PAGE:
I finished the Valentine’s Day Heart Blanket this weekend. Baby blankets with a heart in the middle are so popular right now. I am have seen them on Pinterest, Etsy, and at local craft markets. They seem to be a hit everywhere.
Thick knits in a wool blend are always fun to block aren’t they? I am constantly amazed at how much water wool can absorb. I soaked the blanket in some wool wash, and then taking it out of the water was like wrestling with a clever amoeba. When I finally had enough water gently squeezed out I had to sandwich the amoeba between two gargantuan towels and stand on it for awhile to get it dry enough to lay flat.
If I were to knit this again I think I would go 100% merino. The yarn I chose has a bit too much lift for my liking for a baby blanket. Also, if attempting this pattern yourself I might take the width down a tad and use that yardage to make it longer. I am glad I attempted the pattern as written instead of using intarsia as others opted to as the technique was easy to learn and hopefully I will be able to attempt some fair isle in the future.
I do notice some white coming through the heart from the back, but not so much that it ruins the affect. I think you can see it a bit in the photo below (top right of the heart).
It would make a great floor blanket as it provides some serious cushion. I hope the baby enjoys it. 🙂
So, after months of not knitting, I went to Knit City – a local event for knitters, dyers and weavers that makes shopping for yarn the rest of the year seem very lackluster. I went with an actual list of yarns I needed to make patterns I had picked out before getting there. That is not my usual strategy. Normally I let myself get caught up in the excitement and awe, and buy whatever inspires me most – which is usually yarn that is beautiful but the wrong yardage for whatever it is I decide I want to knit when I get home. I have a dresser full of beautiful yarn that doesn’t quite fit the bill. Although this new strategy isn’t as much fun as the no-holds-barred kind of shopping I have done in the past, it is definitely smarter.
I finally sat down with a skein of some of the beautiful yarn I found and knit my first baby sweater! I decided on the very popular Newborn Vertebrae. My baby will be born in January, so a newborn knit seemed like the best place to start. I love how practical the design is for babies, and it will work with the baby clothes that were gifted to us as well.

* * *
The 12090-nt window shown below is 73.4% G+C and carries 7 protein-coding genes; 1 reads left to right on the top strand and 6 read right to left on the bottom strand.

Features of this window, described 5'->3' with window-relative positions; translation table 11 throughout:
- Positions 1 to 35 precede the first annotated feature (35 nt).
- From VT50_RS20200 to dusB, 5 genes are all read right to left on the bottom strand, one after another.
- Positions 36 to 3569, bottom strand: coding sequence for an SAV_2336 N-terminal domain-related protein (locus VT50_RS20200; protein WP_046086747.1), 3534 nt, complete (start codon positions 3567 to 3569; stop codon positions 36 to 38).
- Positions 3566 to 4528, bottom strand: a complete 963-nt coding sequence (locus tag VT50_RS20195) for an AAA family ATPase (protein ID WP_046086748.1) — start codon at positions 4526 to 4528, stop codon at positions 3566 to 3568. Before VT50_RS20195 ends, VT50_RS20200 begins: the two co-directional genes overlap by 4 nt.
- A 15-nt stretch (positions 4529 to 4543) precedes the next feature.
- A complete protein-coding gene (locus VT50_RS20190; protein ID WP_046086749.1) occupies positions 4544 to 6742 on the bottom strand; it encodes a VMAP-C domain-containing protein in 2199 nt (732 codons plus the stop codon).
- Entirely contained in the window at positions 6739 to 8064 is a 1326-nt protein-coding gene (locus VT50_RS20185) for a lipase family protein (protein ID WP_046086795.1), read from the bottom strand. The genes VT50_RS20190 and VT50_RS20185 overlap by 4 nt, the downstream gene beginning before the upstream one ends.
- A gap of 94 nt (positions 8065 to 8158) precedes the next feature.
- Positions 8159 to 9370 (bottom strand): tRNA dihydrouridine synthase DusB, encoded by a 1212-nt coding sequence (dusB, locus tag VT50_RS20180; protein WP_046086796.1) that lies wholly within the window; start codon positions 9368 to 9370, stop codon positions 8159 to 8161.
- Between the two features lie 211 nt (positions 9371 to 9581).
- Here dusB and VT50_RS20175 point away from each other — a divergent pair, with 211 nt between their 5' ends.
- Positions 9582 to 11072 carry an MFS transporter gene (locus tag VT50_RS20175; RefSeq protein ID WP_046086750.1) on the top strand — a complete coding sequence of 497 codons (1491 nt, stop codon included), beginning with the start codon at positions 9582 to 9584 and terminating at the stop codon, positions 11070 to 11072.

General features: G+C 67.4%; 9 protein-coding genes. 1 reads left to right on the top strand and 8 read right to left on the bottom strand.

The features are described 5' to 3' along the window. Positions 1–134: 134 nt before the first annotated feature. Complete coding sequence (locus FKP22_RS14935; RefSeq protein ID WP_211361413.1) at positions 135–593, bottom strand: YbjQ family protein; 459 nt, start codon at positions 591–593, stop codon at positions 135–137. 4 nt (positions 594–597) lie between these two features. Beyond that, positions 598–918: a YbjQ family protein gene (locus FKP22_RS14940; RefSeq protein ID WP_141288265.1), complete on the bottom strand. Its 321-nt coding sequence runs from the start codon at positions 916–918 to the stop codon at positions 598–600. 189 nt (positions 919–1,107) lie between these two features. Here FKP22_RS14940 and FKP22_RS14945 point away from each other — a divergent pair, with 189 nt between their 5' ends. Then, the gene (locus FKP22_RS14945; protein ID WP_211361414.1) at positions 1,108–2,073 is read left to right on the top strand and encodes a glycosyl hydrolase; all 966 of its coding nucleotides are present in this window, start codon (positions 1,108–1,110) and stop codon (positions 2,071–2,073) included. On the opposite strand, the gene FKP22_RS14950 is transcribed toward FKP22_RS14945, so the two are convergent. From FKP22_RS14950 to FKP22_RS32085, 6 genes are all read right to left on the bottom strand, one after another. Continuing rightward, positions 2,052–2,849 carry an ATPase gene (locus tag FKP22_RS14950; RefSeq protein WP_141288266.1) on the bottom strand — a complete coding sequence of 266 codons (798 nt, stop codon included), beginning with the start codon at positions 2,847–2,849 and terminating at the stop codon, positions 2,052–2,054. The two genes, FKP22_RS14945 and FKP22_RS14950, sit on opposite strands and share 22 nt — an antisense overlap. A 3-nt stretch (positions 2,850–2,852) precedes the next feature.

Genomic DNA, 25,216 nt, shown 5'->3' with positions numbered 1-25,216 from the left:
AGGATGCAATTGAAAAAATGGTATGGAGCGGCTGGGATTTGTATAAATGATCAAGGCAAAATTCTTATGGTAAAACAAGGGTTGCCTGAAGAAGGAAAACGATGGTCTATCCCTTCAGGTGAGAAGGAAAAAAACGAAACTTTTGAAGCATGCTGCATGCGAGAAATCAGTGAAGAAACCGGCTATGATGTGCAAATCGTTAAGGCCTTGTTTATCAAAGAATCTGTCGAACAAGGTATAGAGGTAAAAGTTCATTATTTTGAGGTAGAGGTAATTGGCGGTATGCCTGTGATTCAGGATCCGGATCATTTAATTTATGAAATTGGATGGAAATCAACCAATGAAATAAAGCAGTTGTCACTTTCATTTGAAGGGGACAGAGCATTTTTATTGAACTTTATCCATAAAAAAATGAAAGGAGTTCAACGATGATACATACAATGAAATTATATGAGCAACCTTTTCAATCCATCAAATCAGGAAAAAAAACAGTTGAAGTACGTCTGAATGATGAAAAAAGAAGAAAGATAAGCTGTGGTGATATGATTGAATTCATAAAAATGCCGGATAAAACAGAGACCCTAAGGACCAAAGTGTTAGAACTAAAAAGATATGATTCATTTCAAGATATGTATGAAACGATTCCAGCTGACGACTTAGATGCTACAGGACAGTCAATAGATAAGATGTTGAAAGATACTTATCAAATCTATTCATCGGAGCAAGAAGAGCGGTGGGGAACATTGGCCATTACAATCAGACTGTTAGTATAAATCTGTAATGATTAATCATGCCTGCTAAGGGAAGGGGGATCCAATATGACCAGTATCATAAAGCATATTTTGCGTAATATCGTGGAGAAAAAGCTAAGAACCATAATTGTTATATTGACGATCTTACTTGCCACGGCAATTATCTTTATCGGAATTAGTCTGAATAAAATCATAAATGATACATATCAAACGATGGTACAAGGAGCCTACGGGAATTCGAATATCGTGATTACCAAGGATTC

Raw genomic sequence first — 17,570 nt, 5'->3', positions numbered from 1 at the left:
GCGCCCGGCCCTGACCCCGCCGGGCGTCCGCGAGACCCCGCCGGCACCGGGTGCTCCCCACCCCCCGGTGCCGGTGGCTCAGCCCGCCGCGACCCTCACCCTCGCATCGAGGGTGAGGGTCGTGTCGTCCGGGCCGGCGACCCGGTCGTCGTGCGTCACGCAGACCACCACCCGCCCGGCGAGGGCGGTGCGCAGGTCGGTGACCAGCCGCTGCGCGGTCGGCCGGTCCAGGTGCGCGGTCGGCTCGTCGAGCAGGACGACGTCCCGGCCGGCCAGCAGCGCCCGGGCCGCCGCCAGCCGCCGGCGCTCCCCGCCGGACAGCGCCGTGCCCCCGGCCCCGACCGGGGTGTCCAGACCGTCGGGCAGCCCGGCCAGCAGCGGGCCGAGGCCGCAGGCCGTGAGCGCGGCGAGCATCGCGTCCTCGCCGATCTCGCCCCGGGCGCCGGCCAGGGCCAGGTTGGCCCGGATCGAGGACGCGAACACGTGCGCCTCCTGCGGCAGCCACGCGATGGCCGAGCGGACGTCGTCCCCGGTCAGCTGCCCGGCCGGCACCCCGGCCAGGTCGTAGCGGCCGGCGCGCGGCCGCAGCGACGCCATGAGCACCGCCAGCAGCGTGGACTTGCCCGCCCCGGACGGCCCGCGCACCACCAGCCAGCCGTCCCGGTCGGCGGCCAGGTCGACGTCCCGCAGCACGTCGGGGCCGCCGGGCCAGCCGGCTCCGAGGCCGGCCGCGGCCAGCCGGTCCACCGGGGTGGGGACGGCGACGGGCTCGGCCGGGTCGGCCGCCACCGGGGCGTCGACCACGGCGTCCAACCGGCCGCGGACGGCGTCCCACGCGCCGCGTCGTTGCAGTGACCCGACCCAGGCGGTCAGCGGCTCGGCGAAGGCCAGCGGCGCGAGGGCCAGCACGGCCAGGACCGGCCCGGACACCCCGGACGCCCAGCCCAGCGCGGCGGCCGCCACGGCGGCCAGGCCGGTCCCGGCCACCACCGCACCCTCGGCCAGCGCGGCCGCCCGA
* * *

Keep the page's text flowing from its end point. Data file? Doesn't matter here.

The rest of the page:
I finished the Newborn Vertebrae in less than a week, and immediately cast on the Baby Fiddlehead Pattern. The pattern is very vintage inspired, and I decided to go with a soft green as well (115 Jadeite from Coop Knits – Socks Yeah!). It reminds me of vintage green milk glass. I love it! The Fiddlehead pattern is a seamed sweater, so I’ll get to practice piecing my knitting together. I’m so happy to have started knitting again.
So much is happening! Er, I should maybe say “not happening”. Though, I tried. Kind of. I thought that once I was expecting my own child I would be so inspired to knit that the projects would just cascade off my needles. I didn’t know that I would be so tired and that all non-essential activities would be off the table. I slept, and I went to work. My wonderful man made me dinner before I crawled into bed at 7:00 pm, and that is how I spent the first 3 months of my pregnancy. Now that I have been more awake for the last two months I have been able to do a little more than just exist.
Instead of starting a bootie pattern, or a baby sweater, I was somehow more inspired to knit decor pumpkins. My motivation to knit is usually based around a desire to make a hand made item that would replace something normally bought at a store. At the very least, a bit useful. Knitting decorations seems so unlike me, but I’m having fun and that’s just as valuable as usefulness. I found a free stuffed pumpkin pattern on Pinterest and off I went. It felt so festive to be at home knitting pumpkins this weekend. Working on seasonal crafts always reminds me of my own mother too.
UPDATE: Knit City totally inspired me, and I have a baby knit on the way!
At the time I am typing this I am a pattern repeat and a border away from finishing the Mountain Chickadee blanket. This project coincided with cherry blossom season, and our ancient cheery tree exploded in white blossoms at the same time, so I took the pictures next to the tree. I am not that experienced with lace knitting, but this has been the easiest pattern to memorize and knit thus far. At any given point it was easy to see where I was in the pattern so I could correct stitches as needed before getting to the end of the row and realizing things were not matching up. For me the easy patterns with high impact are the most fun to knit. I added a few repeats to the length, so I created an extended version of the second smallest size in the pattern (in case you notice how long the rectangle really is).
All of my projects this year have been dictated by my yarn stash. I have purchased a fair amount of yarn in the last few years and have been committed to knitting my stash before buying new yarn. Knitters can be placed in two yarn strategy camps – the “yarn stashers” and the “buy-yarn-as-you-goers”. I am trying to become the kind of knitter who buys the yarn needed for a project at the time the project begins. I see the potential in every ball of yarn and it’s so exciting to bring the yarn home and imagine the completed project, but at this point my stash feels like a giant to-do list. Each completed project makes me feel more satisfied.